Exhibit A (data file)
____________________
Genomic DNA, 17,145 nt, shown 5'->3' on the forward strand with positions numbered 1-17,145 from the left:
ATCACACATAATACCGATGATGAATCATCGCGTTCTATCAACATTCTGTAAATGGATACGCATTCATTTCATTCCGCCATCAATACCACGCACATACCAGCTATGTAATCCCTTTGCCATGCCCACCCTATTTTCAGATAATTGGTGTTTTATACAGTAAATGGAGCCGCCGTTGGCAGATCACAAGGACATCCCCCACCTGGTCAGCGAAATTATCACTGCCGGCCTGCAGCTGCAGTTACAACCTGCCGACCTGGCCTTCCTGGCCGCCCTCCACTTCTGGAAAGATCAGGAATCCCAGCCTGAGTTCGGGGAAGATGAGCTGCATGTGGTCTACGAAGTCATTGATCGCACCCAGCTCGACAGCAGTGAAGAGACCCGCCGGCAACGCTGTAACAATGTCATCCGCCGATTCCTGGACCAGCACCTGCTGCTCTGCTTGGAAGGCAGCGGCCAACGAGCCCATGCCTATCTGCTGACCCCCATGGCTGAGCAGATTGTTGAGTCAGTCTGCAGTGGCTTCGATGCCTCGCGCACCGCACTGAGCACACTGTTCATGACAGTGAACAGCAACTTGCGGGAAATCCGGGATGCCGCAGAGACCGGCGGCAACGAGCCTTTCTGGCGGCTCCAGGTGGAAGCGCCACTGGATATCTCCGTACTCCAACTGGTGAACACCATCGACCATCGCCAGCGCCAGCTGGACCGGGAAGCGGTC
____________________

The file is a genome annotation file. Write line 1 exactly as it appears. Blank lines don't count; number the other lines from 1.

Genomic DNA, 17,145 nt, shown 5'->3' on the forward strand with positions numbered 1-17,145 from the left: